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Reuters/Rafael Marchante
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Confused by that “5GE” banner that’s popped up on your phone? You’re not alone

By Mike Murphy

If you’re in the US and use AT&T as your cellphone network operator, you may have recently noticed a tiny change at the top of your phone.

The wireless carrier has been swapping out the “LTE” for “5Gᴇ” on the status bar at the top of many of its customers’ devices. Some of the more switched-on users may know that AT&T and just about every other mobile carrier are in the early stages of rolling out their 5G wireless networks, which promise considerably faster data speeds and near-instant connections to other 5G devices. What they’re less likely to be aware of is that “5Gᴇ” is not really 5G. At all.

In its own documentation on how it plans to roll out a 5G network, AT&T says that “5Gᴇ” stands for “5G Evolution” and confirms that 5Gᴇ runs on the company’s “existing LTE network.” While upgrades should allow more traffic to flow through the network (theoretically increasing the data speeds possible on the LTE network), speed tests Quartz has carried out around New York haven’t shown results that are even as fast as the US national average for LTE networks, let alone 5G.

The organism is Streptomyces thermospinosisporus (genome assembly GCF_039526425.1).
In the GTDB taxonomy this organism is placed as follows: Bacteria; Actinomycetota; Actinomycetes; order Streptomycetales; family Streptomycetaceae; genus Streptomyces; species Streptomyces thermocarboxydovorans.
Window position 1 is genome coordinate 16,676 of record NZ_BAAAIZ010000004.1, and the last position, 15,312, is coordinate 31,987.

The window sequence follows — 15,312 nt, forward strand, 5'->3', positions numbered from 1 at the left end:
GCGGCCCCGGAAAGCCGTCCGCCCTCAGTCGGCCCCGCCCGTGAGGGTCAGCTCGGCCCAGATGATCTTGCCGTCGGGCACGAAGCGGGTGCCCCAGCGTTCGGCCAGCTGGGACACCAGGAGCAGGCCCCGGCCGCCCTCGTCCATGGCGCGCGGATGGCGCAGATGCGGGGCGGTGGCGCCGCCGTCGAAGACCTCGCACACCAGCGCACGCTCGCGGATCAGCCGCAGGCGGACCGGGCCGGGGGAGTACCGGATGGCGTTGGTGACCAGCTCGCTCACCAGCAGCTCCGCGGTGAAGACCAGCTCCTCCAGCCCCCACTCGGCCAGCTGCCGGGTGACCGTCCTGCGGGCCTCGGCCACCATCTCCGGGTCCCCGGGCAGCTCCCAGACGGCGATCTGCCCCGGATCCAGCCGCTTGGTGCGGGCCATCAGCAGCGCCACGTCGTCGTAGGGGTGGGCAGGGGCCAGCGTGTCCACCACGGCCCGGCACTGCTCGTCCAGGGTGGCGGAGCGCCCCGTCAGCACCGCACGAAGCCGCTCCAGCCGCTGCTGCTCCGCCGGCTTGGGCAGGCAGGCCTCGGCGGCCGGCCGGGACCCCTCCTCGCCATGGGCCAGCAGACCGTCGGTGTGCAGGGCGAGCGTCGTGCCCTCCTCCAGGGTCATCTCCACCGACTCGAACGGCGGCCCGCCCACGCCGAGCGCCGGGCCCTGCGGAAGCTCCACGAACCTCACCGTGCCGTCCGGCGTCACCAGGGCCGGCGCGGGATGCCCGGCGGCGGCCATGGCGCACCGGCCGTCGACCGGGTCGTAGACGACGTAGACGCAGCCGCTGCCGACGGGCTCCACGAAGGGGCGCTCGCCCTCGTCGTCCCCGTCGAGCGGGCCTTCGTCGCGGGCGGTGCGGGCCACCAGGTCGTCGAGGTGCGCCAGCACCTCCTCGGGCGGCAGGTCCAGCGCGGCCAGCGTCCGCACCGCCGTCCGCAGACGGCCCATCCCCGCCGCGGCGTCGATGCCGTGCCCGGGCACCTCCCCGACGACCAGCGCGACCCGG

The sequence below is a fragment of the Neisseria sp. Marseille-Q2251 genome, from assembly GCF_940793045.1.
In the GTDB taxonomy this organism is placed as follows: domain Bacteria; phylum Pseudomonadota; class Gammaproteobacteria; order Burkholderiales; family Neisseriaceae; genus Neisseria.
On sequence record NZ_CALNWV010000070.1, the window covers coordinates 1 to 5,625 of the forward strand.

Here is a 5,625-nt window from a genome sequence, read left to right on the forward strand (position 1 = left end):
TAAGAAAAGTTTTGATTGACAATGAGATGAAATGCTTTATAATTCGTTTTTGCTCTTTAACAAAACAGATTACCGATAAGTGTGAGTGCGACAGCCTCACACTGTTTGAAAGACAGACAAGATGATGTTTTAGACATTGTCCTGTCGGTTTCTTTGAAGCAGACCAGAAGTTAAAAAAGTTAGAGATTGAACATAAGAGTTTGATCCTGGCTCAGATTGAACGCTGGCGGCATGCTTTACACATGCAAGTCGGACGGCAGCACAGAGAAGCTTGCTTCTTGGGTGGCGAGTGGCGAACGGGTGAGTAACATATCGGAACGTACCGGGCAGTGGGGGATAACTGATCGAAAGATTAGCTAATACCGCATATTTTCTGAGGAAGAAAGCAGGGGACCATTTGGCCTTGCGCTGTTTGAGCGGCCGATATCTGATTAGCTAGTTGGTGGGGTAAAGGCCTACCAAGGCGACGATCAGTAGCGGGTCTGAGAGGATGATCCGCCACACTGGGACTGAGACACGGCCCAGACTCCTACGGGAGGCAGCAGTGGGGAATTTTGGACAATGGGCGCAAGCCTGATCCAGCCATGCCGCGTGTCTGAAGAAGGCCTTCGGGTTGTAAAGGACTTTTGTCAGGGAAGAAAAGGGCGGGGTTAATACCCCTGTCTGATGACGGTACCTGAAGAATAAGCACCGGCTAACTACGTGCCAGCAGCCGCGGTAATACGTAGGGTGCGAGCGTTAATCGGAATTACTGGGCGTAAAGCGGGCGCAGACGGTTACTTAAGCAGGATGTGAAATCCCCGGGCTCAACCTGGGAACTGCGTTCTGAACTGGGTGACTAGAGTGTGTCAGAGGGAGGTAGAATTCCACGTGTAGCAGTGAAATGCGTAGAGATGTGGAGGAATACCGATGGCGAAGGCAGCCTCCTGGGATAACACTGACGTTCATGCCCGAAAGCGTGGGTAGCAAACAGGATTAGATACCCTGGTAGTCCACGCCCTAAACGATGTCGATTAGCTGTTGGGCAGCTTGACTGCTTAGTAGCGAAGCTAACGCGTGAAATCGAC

AT&T plans to roll out something closer to the 5G capabilities we’ve been promised, which it’s rather confusingly calling “5G+,” in 12 US cities by the end of 2019. But even if its actual 5G network were up and running, there really aren’t many 5G-enabled devices to use on that network yet. Samsung’s first 5G phone, the massive Galaxy S10 5G, is reportedly launching in May; LG, Huawei, OnePlus, and ZTE are expected to have devices in the second half of the year; and Motorola has a $200 add-on for its Moto Z3 that turns it into an extremely thick 5G phone (thus far with limited uses).

So AT&T’s move is likely more of a marketing push to make people aware of the coming changes, though it seems this could backfire quite easily. Some customers might think they already have 5G, so why would they need to upgrade to a new 5G device when the 5G network actually arrives, while others might be upset at being given the impression they have access to 5G when they absolutely do not. Company executives weren’t immediately available to comment on the rationale behind the 5Gᴇ moniker.

Either way, if you’re on AT&T, you’re likely not going to have access to real 5G speeds on phones that can connect to 5G networks anytime soon—and be forewarned that when you do, it’s not going to be cheap.